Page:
16. Now test the chemical tubes for flow restrictions by changing each from full bypass to full scrub, and watching the effect on flow rate. Normally, scrubbing will drop the maximum flow by 5 or 10 μmol s-1 per tube. Larger drops may indicate that the air mufflers in the chemical tubes are getting clogged, or that a flow diversion tube is pinched shut. See Pump/Flow Problems for more details.
  17. Finally, set the flow to 500 μmol s-1.

After Warm Up

After the IRGAs have been on for about 10 minutes1, continue with the following steps:

  1. Check the Flow zero
  2. In New Measurements mode, monitor Flow_μms (display line b) and turn the pump off (2 f2 N) and the chamber fan off (3 f3 O for off)2. The flow should drop to within 1 or 2 μmol s-1 of zero. If it doesn’t, re-zero the flow meter (Zeroing the Flow meter). Turn the fan back on when done.
  3. Adjust the latch, and close the chamber
  4. 1) Adjust the latch so that the chamber lips are slightly apart when the chamber is closed. 2) With the chamber closed, close the adjustment knob until it starts to become snug. 3) Open the chamber, and turn the knob one or two more half turns. Now the chamber is adjusted properly for sealing when empty, or with thin leaves. Close the chamber for the next two steps.
  5. Check the CO2 IRGA zero
  6. In New Measurements mode, with the mixer off (2 f3 N), and the flow set to 500 μmol s-1 (f2 F 500 enter), monitor CO2 reference and sample (display line a). Turn the soda lime on full scrub, and the desiccant on full bypass. The reference should quickly approach zero, while the sample will approach zero a bit more slowly. If they are within 5 μmol mol-1 of zero, it will be adequate.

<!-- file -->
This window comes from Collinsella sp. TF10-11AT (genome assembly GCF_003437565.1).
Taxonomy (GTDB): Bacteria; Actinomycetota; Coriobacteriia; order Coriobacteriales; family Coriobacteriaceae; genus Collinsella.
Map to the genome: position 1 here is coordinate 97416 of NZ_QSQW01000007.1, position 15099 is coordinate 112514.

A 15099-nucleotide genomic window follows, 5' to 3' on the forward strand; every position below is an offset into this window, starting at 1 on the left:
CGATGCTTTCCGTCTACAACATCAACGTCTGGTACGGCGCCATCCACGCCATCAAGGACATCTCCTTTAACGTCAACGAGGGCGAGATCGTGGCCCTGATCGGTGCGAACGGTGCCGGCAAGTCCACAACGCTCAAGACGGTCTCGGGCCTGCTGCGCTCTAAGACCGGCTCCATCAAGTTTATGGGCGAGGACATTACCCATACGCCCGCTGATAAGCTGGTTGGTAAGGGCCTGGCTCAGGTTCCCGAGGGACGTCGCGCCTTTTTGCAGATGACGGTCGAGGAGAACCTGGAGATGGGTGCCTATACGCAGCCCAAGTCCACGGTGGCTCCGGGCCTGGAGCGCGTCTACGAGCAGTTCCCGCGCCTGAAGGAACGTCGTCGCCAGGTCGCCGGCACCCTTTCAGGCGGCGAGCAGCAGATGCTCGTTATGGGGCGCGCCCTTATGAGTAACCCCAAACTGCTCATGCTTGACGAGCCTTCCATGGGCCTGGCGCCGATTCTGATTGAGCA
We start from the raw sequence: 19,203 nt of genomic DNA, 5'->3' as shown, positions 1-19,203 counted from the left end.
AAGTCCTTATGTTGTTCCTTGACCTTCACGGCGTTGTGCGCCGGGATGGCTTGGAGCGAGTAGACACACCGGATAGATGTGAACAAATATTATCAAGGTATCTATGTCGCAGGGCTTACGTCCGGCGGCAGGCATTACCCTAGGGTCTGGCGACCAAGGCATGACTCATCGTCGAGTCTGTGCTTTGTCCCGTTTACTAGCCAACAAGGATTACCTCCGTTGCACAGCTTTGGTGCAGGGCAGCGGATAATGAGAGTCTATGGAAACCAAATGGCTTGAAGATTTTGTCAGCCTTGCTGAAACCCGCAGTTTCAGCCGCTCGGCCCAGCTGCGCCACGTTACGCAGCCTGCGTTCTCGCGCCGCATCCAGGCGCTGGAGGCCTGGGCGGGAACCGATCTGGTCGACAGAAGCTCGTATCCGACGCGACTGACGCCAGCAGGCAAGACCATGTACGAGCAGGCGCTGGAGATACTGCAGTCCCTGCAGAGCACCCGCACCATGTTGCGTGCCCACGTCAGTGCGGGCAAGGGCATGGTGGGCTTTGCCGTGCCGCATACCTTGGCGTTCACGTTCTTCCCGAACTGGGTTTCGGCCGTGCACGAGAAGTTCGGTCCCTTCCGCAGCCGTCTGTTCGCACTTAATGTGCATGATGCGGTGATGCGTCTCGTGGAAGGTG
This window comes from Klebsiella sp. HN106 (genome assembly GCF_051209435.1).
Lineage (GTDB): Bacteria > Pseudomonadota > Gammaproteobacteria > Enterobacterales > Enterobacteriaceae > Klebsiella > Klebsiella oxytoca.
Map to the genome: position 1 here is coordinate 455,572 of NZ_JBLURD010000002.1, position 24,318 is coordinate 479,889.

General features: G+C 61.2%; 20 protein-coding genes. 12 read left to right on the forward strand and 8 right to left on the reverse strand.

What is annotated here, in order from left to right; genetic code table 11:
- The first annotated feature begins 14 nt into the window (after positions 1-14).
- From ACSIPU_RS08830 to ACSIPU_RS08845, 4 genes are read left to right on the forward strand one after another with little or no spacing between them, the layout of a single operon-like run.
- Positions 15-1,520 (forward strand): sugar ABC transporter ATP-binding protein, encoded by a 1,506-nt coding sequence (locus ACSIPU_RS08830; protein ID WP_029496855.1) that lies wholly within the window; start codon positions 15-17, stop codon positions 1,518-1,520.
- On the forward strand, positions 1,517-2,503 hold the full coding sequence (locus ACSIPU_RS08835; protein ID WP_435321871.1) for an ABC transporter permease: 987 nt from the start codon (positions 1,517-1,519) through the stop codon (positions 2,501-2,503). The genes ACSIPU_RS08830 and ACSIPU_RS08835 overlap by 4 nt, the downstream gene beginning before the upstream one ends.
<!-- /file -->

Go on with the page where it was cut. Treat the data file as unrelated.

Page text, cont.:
7. Check the H2O IRGA zero
  8. Turn the desiccant to full scrub, and watch sample and reference H2O. The reference will again approach zero faster than the sample does. It will zero more slowly than the CO2 IRGA did, however, because of water sorption.
  9. Rather than wait the 10 or 20 minutes to get a really good zero, use your judgment. If after a minute or so, the reference is down to 0.2 or 0.3 mmol mol-1 and falling slowly, that’s good enough. The sample will be higher than that. Clearly, if it’s negative and falling after only 1 minute, it will be going too low, and re-zeroing may be in order.
  10. If the CO2 or H2O IRGAs need zeroing, refer to Setting the CO2 and H2O Zero. The important thing is that the reference IRGAs are reasonably well zeroed (let’s say ±5 μmol mol-1 CO2, ±0.5 mmol mol-1 H2O). The first time you match (Step 10, coming up), the sample IRGAs will be taken care of, as they are adjusted to match the reference IRGAs.
  11. Important Note about CO2 and H2O Zeros:

    If your chemicals are not fresh, then you will do more harm than good by setting the zeros with them.